The Real World: Bubble Edition
By Melissa Rohlin
FOX Sports NBA reporter
As the Los Angeles Lakers met the media over a Zoom call during training camp Tuesday, cell phones began to alarmingly buzz with an emergency alert.
"State of CA: New public-health, stay-at-home order in your area. COVID-19 is spreading rapidly. Stay home except for essential activity. Wear a mask. Keep your distance."
The state reported an unprecedented 34,490 new coronavirus cases Monday, and intensive care units have reached at least 85 percent capacity in some regions.
Meanwhile, the NBA is two weeks away from opening night Dec. 22.
The Lakers' run to the 17th title in franchise history came with one set of challenges in the NBA Bubble in Orlando. Their bid for a repeat in 2020-21 will come with an entirely different set of concerns.
It's a stark reminder of the immense pressure players now face to make sure they're safe. No longer in the protection of the NBA Bubble at Walt Disney World, the onus is now on the players to make sure they -- and their families -- don't get sick.
Lakers' shooting guard Kentavious Caldwell-Pope said that means he's going to make sacrifices and even have some unpleasant conversations with his wife about who he feels comfortable with her spending time with.
"It’s going to be a lot of pressure because we did get the memos, and one of the things that was on there was if your kid have games during this time, we can’t attend it," Caldwell-Pope said Tuesday, referencing a 134-page health and safety protocols teams received in late November. "That’s going to be hard for guys that like supporting their kids in basketball and anything else that they do outside of their home. ...
"And then having a conversation with your wife about her friends, that’s more stress. It’s a lot."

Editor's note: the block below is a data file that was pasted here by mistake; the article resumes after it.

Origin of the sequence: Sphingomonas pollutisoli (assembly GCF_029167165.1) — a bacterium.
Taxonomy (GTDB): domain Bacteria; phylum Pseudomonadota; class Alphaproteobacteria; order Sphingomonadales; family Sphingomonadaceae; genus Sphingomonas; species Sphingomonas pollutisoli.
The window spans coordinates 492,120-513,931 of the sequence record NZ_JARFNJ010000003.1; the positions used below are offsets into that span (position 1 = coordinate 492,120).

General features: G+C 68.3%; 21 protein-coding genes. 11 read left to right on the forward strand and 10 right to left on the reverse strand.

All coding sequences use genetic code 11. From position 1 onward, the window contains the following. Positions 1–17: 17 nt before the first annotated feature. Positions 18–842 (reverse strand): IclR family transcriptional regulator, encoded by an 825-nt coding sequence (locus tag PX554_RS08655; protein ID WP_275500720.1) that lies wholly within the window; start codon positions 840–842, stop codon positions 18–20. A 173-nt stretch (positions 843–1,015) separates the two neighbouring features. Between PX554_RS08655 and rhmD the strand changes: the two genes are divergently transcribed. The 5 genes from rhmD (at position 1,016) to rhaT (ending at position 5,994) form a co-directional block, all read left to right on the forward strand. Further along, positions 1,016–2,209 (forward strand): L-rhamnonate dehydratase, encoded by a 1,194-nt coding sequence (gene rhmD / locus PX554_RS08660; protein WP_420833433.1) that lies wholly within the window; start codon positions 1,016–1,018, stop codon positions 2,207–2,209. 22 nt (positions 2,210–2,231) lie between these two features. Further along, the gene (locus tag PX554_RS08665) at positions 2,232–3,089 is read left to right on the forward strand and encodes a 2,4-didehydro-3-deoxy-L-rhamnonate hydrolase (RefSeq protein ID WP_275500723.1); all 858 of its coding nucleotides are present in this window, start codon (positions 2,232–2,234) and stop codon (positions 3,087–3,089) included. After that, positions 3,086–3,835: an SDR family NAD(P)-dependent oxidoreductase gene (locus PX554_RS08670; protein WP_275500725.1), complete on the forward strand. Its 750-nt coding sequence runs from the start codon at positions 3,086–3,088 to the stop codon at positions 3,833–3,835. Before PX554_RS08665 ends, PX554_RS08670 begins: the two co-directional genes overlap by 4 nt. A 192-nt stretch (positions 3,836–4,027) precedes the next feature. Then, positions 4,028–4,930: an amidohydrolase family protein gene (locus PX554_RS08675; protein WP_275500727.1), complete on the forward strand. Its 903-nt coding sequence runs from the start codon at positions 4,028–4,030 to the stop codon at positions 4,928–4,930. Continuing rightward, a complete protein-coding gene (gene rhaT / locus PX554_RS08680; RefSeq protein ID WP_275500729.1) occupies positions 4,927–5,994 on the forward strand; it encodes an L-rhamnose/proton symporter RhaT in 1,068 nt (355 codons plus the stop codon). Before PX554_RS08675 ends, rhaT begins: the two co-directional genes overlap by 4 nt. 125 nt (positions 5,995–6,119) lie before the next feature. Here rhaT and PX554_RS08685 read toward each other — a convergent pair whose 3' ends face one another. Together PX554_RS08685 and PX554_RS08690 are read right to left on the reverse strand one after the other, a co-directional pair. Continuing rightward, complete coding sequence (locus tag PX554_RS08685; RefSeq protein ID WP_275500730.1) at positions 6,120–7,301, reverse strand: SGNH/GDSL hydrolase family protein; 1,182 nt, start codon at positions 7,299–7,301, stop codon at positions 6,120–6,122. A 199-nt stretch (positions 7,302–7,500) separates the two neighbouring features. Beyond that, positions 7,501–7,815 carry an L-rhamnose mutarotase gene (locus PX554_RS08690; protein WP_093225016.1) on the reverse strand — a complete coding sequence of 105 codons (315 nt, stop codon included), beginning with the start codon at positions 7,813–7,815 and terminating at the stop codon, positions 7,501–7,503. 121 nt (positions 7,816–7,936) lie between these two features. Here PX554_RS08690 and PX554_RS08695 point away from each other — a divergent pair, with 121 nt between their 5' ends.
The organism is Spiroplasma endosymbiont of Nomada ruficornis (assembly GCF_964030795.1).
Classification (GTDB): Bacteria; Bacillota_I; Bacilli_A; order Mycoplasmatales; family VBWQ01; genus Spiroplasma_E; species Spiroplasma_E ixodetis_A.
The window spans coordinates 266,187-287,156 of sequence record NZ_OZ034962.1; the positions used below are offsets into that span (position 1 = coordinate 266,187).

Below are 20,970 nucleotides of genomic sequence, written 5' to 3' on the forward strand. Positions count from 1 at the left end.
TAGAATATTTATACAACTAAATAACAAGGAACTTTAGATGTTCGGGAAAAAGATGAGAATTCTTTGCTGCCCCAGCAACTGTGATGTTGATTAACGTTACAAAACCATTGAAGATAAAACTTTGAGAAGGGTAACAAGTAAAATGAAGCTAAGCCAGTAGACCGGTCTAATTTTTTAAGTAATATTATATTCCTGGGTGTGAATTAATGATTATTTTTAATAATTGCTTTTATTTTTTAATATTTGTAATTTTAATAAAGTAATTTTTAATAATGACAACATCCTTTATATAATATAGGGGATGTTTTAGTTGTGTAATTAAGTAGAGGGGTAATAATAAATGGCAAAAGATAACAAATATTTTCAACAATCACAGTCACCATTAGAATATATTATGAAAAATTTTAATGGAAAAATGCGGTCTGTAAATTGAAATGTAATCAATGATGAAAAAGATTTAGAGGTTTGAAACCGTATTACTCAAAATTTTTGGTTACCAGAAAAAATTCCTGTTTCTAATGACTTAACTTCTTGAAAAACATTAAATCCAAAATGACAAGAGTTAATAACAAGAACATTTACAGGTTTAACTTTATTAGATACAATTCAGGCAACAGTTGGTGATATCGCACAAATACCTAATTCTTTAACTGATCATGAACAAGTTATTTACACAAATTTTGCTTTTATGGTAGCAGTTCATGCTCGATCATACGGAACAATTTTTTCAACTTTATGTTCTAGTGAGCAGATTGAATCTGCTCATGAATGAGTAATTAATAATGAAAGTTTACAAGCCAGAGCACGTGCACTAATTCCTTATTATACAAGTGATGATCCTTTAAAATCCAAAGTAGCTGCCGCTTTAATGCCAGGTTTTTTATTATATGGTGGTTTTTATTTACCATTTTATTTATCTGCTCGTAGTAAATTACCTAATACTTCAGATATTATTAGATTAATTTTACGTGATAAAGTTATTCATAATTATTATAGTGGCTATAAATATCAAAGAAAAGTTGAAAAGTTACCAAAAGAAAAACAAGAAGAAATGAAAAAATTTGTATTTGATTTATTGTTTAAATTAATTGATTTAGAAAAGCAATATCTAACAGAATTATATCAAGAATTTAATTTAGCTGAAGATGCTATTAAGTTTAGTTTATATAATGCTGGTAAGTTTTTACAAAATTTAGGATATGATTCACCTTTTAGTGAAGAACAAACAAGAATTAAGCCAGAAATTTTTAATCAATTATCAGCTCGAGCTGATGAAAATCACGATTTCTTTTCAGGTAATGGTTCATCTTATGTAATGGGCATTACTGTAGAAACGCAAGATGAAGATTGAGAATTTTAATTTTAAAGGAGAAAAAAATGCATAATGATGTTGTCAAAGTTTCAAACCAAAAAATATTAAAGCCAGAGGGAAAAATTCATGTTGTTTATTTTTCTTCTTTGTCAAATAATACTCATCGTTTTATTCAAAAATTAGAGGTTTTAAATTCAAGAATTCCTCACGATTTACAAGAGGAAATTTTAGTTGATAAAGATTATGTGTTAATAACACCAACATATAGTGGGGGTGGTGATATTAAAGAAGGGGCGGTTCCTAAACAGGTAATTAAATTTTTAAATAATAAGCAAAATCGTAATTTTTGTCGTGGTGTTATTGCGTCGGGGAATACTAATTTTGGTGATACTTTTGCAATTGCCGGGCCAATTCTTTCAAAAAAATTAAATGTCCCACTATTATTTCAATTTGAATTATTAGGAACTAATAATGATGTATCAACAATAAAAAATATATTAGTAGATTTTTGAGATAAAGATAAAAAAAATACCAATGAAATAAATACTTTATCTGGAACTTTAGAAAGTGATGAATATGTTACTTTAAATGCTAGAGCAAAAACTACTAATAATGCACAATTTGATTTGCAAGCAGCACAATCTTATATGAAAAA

Ahead of the start of individual workouts, there were 48 positive COVID-19 tests out of 546 players tested from Nov. 24 to Nov. 30, the NBA and the NBPA announced last Wednesday.
It's going to be an ongoing hurdle throughout the season.
Lakers' power forward Anthony Davis said the players are in a much more difficult position than they were at Walt Disney World, where there were strict protocols, procedures and boundaries.
They're now in the real world. And so are their families.
"It’s going to be a lot tougher, to be honest," Davis said. "The bubble, you knew you were safe. Here, you just don’t [know]. I mean, the league has sent all these guidelines about not going to bars and restaurants and clubs and all this stuff to try to make it safe for us. But, we got to hold each other accountable. Each player has to hold another player accountable. ...
"Just for the simple fact that you don’t want to be able to go into a season or go into a playoff series or whatever without a guy because he was careless about COVID. Now he’s quarantined for 10 days, now you’re putting yourself and the team at risk, and you don’t want to do that."
If a player tests positive for the virus, he will miss at least 12 days before he can return to activity, according to the league's protocols. Players obviously don't want to miss important games or, worse, get sick.
Davis said the Lakers have talked about how to protect themselves -- and the team -- as the NBA champions attempt to defend their title.
"We had a lengthy conversation about that [Monday]," Davis said. "I think all our guys are going to do a great job of doing that, monitoring each other and themselves and their household. ... A lot of people have kids -- we don’t want your kids to get it."
Lakers coach Frank Vogel said he already has discussed safety with his family.
He hopes they can strike a delicate balance of sorts.
"I know my wife and my daughters are mindful of minimizing the situation they put themselves in and trying to be as risk-free as possible," Vogel said. "They don’t want to put me in position to miss games. And at the same time, I want them to stay safe, but still try to carry on as much of a normal life as you can while staying risk-free."
According to Vogel, it's all pretty simple.
"The more time we can just spend at home and here the better," he said.
Melissa Rohlin is an NBA reporter for FOX Sports. She has previously covered the league for Sports Illustrated, the Los Angeles Times, the Bay Area News Group and the San Antonio Express-News.